On Saturday, May 24, Tom Hutcheson, David Cheney and I drove up to Arlington, Virginia. Sunday morning was overcast and lightly raining but we didnít let that dampen our spirits as we got on our bikes and hit the Washington & Old Dominion Regional Park (rail trail), and headed west. We were awed by the beauty of this 45 mile long linear park. It was busy with people out for a stroll, roller bladers, runners, bicyclists and others, but was not over-crowded. For the first few miles both sides of the trail was like a giant playground with tennis and basketball courts, football, soccer and baseball fields, picnic areas, nature trails, swings, slides, and of course people enjoying it all. The scenery changed to beautifully landscaped homes along the trail. Other than intersections, we rode quietly with no cars to worry about.
We stopped at a McDonalds near the trail for lunch and watched a tremendous downpour of rain as we ate. We unanimously thanked God for the timing. The hard rain passed and we continued on the W&OD as far as Ashburn (about 30 miles out) where we turned around and headed back to our hotel.
We rode at our separate paces on the way back. David was more than an hour behind when he came in telling what Tom & I thought were greatly exaggerated tales of wind, rain water up to his bikeís bottom bracket, and almost getting hit by tree limbs and stuff. Tom and I busted out laughing when the next morningís TV and newspaper headlines were all about this very rare tornado touching down in Arlington at the time David was out on the trail! We apologized for not believing him.
Monday we rode the W&OD and Four Mile Run Trail to the Mt. Vernon Trail, and then left the trails for some sightseeing in Washington DC. We rode home a different route, going up the Mt. Vernon Trail to the Custis Trail, back to the W&OD. We got lost once and found ourselves on a busy interstate highway clover leaf, riding against the traffic, and walking our bikes down steep embankments to get on the trail. I really enjoyed riding the Custis Trail, with its many hills and curves, very unlike the rail trails.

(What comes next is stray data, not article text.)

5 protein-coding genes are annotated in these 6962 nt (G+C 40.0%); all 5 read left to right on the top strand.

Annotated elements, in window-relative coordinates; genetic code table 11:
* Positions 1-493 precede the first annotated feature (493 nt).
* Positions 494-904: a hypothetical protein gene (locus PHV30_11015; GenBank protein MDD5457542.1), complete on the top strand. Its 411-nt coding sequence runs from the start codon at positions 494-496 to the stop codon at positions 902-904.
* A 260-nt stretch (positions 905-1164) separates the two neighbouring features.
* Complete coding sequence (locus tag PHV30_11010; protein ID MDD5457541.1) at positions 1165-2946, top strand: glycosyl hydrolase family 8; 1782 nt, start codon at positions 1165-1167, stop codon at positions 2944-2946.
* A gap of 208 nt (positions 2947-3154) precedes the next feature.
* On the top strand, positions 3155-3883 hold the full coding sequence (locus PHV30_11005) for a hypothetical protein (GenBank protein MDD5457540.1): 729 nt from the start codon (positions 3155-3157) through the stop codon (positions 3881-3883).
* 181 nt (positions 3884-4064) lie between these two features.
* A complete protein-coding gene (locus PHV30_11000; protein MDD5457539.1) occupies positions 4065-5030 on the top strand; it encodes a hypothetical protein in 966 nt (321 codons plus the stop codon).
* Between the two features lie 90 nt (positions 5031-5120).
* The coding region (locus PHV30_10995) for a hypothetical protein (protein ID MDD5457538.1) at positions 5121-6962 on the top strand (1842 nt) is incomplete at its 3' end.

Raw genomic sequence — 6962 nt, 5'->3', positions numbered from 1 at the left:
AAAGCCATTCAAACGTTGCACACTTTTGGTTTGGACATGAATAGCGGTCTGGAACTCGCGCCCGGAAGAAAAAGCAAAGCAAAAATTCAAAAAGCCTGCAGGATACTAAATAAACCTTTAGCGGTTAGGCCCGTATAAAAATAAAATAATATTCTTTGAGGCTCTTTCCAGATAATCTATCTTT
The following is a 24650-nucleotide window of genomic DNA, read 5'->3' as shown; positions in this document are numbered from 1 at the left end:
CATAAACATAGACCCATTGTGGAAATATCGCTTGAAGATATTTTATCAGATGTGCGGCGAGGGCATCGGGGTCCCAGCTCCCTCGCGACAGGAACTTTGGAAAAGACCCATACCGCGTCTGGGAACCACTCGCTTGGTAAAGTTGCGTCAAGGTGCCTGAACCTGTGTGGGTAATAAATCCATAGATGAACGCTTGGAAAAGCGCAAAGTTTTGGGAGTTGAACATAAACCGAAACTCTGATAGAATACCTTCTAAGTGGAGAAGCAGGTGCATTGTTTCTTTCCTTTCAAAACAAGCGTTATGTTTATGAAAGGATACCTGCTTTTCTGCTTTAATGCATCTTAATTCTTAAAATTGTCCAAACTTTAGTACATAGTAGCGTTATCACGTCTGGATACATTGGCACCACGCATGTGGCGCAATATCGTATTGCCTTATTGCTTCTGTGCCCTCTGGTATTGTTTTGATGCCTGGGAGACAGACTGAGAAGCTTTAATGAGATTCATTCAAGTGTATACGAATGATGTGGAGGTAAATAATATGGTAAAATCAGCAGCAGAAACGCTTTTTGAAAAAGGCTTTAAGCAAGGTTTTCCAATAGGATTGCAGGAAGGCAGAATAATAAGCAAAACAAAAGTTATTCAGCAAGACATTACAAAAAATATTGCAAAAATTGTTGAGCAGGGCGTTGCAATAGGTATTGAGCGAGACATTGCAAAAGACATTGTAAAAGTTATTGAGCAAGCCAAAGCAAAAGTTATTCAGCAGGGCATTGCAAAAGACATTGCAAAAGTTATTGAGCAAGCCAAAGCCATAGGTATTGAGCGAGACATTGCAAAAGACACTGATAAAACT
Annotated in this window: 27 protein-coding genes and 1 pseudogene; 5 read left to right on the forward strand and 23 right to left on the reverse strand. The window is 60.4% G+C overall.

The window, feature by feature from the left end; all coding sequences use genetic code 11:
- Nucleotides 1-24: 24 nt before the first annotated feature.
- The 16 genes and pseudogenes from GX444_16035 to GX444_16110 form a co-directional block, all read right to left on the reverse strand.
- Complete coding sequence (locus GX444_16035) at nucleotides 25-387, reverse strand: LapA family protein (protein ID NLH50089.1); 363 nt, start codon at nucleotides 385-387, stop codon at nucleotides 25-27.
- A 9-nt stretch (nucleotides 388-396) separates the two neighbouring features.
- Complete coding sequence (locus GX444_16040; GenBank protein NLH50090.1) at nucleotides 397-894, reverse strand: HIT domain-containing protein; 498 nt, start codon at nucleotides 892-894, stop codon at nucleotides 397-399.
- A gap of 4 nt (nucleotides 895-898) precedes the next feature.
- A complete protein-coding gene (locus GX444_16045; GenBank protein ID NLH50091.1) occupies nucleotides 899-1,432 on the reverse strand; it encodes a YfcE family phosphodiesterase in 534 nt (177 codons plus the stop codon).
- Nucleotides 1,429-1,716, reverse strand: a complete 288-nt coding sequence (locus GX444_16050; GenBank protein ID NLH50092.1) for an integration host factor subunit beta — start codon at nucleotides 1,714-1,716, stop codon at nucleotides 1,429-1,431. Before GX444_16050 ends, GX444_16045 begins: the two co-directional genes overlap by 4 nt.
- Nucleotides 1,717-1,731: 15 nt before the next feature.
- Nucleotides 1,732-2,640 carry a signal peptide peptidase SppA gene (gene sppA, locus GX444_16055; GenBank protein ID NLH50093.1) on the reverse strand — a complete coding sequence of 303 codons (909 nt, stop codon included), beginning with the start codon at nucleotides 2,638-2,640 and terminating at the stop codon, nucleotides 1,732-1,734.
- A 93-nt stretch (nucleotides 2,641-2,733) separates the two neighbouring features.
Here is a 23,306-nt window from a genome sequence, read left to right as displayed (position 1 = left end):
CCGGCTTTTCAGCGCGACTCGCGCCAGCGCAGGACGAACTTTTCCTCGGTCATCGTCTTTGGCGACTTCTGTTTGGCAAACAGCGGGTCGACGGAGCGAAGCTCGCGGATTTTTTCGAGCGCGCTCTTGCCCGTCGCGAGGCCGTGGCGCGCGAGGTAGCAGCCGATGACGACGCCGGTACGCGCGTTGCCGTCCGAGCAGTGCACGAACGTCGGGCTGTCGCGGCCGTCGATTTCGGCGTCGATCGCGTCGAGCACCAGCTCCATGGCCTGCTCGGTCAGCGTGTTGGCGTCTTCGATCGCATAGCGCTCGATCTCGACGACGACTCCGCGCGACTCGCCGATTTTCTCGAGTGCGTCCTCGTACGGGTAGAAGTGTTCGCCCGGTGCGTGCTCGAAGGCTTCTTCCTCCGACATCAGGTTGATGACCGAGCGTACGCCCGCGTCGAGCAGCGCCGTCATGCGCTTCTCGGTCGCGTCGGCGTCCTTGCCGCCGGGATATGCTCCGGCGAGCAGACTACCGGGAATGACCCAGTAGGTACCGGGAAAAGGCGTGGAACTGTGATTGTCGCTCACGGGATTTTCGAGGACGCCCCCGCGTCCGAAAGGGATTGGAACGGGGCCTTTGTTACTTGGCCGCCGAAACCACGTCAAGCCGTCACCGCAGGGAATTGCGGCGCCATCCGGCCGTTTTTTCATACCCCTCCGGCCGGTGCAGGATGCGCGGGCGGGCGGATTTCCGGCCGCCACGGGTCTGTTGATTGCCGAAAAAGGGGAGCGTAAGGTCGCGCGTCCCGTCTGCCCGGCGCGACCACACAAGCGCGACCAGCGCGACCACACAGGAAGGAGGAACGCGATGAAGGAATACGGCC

Tuesday, Tom and I drove to Cumberland, MD, the terminus of the Chesapeake
& Ohio Canal. I dropped Tom and our bikes off and drove to Harpers
Ferry, WV and took Amtrak back to Cumberland. Wednesday morning Tom and
I rode the towpath along the canal, to Paw Paw, WV (28 miles), Thursday
to Williamsport, MD (58 miles) and Friday to Harpers Ferry (40 miles plus
a 4 mile detour). It was a beautiful 126-mile ride in the forest, on hard
packed dirt and fine gravel surfaces. The canal was usually on our left,
and the Potomac River was often within view on our right. At some points
the towpath was on a mere strip of land about 30 feet wide, with water
on both sides. Some of the canal was dry and had almost disappeared into
the forest, but much of it had natural water in it, and some of it had
been dammed by beavers forming ponds and lakes. Since the canal has not
been used since 1924, the trees between the towpath and the canal are fully
grown, as are the trees on the river side of the towpath, thus keeping
the trail in near total shade, with only streaks of warm sunlight reaching
the ground. The sunny spots were welcomed because the temperature for our
3-day journey was in the low 50's early in the morning, with highs near
Tom on the towpath at the entrance of the Paw Paw Tunnel
|The C&O Canal is a National Historic Park, 184.5
miles long, along the Potomoc River, from Georgetown in Washington DC,
to Cumberland, Maryland.
One of the most striking architectural aspects of the canal were the numerous streams the canal crossed over. It was a water way crossing over water!
And then there was the Paw Paw Tunnel, shown at left, where for 3,100 feet the canal and the towpath go through a mountain. We tried to ride through, but with no headlights on our bikes, it was simply too dark to ride the dirt towpath with a handrail on one side and the brick lined tunnel wall about 36 inches away.
More info: C&O Canal